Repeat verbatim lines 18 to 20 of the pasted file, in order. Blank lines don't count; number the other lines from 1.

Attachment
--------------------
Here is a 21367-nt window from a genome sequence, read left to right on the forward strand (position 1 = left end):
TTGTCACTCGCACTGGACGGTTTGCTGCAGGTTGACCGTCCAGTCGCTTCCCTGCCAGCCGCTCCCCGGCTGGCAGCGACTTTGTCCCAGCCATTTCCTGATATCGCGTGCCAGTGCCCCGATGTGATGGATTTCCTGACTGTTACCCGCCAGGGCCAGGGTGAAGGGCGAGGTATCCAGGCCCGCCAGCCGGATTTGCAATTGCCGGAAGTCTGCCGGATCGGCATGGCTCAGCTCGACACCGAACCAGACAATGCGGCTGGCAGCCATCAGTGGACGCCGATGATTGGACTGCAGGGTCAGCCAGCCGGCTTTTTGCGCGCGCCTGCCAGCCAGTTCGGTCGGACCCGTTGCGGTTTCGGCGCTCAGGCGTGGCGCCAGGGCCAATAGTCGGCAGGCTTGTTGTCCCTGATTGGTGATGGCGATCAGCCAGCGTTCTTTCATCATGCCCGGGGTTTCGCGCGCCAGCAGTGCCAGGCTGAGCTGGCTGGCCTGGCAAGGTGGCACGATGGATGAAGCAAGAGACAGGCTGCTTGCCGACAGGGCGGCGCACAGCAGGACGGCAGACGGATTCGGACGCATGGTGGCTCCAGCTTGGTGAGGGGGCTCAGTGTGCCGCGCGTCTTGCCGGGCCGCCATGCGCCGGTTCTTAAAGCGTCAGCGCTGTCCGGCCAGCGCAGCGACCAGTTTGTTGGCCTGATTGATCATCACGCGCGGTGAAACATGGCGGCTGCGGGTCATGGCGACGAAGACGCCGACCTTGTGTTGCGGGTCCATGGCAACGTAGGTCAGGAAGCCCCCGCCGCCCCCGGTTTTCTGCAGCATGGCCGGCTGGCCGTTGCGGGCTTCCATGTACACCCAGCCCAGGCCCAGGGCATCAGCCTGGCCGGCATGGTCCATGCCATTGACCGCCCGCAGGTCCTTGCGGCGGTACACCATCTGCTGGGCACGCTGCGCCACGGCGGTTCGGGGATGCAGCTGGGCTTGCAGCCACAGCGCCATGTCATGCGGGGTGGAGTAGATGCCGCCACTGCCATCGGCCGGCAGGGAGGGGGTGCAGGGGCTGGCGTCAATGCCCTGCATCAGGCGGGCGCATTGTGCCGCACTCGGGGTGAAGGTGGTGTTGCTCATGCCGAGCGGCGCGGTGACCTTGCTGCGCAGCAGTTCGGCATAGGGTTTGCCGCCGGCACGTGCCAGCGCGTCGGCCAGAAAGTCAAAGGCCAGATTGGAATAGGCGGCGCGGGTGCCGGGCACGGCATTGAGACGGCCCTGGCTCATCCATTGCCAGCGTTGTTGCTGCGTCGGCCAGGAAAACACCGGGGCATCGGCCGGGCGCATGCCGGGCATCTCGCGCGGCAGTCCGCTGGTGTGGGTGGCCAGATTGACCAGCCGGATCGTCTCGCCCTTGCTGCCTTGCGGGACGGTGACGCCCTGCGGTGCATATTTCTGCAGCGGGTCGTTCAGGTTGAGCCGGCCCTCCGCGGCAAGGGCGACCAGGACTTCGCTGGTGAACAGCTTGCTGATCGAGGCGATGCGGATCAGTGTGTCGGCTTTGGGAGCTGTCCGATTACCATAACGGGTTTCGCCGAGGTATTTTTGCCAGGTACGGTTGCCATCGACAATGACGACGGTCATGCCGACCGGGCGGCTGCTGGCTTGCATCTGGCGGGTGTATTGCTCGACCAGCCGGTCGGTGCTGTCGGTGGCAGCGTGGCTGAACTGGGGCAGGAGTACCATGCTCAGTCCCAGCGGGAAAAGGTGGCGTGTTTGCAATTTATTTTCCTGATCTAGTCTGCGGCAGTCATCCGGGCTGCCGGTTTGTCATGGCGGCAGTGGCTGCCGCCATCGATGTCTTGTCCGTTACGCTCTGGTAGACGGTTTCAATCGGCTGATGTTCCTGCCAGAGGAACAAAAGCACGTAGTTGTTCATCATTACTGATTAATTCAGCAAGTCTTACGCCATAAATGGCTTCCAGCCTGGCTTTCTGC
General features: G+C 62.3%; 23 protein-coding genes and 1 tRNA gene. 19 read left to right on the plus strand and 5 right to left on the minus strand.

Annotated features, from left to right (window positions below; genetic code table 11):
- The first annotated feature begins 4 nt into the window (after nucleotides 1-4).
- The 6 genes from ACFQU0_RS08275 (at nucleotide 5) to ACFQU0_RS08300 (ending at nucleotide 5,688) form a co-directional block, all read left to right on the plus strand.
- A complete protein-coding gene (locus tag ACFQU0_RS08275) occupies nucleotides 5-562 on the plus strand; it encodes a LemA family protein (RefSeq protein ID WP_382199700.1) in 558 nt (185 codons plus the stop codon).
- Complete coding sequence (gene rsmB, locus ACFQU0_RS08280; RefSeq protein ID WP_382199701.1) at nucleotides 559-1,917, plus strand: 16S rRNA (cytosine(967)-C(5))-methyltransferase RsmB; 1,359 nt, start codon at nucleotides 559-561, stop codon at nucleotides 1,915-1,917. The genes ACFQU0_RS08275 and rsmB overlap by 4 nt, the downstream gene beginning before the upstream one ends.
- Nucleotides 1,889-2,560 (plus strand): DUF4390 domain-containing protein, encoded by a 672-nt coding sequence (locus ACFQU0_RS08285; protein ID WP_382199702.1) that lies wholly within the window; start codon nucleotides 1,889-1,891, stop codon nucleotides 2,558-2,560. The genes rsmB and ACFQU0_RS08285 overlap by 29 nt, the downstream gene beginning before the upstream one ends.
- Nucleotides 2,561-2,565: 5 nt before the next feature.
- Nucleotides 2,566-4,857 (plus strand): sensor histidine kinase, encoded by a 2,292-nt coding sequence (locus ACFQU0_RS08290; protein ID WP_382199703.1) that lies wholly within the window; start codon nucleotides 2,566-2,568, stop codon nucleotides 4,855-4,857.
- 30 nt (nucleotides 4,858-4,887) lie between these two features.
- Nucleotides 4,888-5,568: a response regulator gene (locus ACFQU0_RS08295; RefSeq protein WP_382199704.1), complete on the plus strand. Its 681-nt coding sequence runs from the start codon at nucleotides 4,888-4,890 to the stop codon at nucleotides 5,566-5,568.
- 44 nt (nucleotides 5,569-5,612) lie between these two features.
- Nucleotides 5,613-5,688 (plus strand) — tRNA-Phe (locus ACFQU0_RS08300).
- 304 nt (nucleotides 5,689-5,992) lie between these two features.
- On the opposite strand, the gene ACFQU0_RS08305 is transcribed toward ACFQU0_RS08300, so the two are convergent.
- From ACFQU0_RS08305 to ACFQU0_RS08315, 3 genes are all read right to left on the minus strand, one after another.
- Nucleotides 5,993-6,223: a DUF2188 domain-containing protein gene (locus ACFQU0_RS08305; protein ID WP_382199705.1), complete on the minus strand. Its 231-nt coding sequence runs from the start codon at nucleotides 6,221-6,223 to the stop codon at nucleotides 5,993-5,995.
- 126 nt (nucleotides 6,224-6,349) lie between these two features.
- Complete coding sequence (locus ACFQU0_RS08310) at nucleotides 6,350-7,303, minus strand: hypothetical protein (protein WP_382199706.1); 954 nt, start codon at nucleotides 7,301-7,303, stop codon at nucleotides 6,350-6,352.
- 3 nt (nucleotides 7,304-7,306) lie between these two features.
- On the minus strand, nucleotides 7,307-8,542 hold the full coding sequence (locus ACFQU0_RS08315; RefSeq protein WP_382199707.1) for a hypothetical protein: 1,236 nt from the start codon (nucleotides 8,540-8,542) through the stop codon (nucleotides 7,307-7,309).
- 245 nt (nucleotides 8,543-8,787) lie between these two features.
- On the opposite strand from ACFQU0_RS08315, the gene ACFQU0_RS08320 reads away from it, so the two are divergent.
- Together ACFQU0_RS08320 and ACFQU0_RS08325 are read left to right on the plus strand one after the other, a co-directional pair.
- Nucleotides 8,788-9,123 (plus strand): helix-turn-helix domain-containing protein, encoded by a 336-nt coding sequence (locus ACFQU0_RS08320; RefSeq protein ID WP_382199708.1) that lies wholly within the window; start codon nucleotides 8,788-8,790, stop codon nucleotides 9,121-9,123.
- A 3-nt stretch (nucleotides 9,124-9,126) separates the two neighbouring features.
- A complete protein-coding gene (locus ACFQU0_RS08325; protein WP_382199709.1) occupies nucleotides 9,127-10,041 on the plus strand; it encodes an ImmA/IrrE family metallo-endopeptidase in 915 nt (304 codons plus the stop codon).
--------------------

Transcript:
- From ACFQU0_RS08305 to ACFQU0_RS08315, 3 genes are all read right to left on the minus strand, one after another.
- Nucleotides 5,993-6,223: a DUF2188 domain-containing protein gene (locus ACFQU0_RS08305; protein ID WP_382199705.1), complete on the minus strand. Its 231-nt coding sequence runs from the start codon at nucleotides 6,221-6,223 to the stop codon at nucleotides 5,993-5,995.
- 126 nt (nucleotides 6,224-6,349) lie between these two features.